The Mac Pro is one of the few remaining Intel Macs with no Apple Silicon replacement ready to go, even though we’re a little past the two-year deadline that CEO Tim Cook originally set for the transition in summer 2020 (and to be fair, it has been a hard-to-predict couple of years).
Bloomberg’s Mark Gurman reports that Apple continues to work on a new version of the Mac Pro, alongside other as-yet-unreplaced Intel Macs like the higher-end Mac mini and the 27-inch iMac, but that a planned “M2 Extreme” chip that would have powered the Apple Silicon Mac Pro has “likely” been canceled.[…]
Waiting for news in the face of uncertainty isn’t new to Mac Pro holdouts; it has been a constant for the last decade-plus. It has been a very long time since the Mac Pro was updated on anything close to a predictable cadence, especially if you don’t count partial refreshes like the 2012 Mac Pro tower or the addition of new GPU options to the 2019 model. And each of the last two updates—the “trash can” Mac Pro in 2013 and the reforged “cheese grater” version from 2019—have reflected a total shift in design and strategy.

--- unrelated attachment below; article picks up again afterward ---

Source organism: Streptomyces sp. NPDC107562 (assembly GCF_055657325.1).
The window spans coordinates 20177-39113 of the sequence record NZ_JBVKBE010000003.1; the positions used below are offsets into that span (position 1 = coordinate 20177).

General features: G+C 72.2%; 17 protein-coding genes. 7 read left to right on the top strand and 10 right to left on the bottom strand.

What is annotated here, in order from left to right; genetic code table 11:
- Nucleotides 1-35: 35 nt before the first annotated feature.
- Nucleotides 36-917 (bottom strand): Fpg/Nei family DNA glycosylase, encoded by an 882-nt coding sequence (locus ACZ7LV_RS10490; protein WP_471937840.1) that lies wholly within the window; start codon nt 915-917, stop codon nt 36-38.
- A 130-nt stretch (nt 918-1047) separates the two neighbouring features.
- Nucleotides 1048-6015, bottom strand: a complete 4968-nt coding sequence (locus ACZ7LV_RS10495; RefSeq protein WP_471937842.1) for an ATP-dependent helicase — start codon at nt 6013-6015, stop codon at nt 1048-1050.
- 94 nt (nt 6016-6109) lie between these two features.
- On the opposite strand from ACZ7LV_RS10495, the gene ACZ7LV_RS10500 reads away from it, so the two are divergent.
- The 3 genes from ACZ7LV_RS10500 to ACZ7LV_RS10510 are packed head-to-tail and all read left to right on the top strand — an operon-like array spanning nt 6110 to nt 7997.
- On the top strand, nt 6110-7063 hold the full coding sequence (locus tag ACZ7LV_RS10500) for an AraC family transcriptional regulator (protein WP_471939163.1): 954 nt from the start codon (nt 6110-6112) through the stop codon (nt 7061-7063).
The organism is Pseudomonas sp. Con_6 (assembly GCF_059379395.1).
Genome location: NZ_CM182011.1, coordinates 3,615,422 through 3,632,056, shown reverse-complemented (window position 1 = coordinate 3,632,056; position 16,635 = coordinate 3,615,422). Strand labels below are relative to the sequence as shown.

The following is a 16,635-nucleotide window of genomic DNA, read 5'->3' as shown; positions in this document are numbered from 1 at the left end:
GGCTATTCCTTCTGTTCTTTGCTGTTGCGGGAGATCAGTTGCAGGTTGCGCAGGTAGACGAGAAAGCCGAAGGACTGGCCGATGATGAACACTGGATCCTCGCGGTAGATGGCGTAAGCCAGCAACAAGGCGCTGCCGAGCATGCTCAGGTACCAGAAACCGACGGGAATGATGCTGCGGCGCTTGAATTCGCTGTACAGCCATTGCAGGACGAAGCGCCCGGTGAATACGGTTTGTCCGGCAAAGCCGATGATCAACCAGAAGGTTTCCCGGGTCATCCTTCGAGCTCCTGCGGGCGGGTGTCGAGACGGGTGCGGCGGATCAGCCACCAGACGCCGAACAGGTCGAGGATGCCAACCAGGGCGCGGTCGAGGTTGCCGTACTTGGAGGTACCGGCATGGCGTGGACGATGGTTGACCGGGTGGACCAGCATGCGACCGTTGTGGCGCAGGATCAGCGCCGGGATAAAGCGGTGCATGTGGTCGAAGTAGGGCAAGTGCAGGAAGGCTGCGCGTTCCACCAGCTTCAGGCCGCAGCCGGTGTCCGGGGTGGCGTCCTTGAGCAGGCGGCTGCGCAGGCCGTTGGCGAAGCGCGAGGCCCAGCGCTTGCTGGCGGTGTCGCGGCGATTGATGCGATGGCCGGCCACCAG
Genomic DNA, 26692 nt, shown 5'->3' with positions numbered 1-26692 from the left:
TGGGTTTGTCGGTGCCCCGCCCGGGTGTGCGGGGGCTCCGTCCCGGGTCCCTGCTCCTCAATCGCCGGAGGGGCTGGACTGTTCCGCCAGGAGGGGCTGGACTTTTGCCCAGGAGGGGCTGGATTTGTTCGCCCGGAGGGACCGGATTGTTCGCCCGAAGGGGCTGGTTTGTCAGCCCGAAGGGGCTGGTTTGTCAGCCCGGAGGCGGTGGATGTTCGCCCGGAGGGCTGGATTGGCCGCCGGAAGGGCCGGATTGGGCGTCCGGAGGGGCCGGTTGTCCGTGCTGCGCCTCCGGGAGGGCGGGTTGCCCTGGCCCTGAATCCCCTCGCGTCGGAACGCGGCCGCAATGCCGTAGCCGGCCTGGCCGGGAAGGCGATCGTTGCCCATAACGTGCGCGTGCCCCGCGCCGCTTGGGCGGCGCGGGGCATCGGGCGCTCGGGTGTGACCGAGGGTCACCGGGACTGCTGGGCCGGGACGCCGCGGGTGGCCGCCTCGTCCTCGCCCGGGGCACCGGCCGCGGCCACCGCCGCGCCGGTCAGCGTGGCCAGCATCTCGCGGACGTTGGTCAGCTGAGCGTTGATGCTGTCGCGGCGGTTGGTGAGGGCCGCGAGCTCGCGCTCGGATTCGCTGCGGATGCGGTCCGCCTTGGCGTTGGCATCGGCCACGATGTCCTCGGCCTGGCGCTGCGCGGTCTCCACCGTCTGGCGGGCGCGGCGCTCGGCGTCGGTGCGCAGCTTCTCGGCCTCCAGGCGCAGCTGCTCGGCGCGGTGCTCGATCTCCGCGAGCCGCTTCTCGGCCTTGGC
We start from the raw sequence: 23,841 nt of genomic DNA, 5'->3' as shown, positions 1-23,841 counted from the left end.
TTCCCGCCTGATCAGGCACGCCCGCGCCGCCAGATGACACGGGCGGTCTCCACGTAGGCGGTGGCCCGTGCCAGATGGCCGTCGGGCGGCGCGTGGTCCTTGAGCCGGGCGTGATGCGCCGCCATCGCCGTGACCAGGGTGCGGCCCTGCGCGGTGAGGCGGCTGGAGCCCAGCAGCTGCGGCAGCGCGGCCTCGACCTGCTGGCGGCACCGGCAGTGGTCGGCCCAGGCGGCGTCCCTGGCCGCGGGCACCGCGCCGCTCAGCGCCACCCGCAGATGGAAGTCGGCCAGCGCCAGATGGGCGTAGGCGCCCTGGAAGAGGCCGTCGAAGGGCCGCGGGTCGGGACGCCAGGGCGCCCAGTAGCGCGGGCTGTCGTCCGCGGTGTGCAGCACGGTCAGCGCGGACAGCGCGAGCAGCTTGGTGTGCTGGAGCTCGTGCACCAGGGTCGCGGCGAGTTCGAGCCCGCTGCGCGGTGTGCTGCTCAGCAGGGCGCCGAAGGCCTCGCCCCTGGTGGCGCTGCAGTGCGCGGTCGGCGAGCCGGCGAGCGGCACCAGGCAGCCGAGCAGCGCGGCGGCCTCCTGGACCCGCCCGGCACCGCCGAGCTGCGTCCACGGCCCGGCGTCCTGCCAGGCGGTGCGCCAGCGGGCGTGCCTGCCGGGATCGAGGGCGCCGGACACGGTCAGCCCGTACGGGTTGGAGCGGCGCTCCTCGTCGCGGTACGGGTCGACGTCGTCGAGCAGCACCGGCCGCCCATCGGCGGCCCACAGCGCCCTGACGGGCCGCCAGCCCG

At this point, I’d like Apple to decide: either commit to a consistent strategy or vision for the Mac Pro and its place in the lineup or retire it.
It sure has been a rough time for Mac Pro buyers. The reality of it is that desktop PCs – Apple or otherwise – just aren’t really all that popular anymore compared to laptops, and this probably doubly counts for the very high end. Selling Mac Pros by the thousands simply doesn’t make a whole lot of sense compared to the numbers Apple’s other computers are shipping at.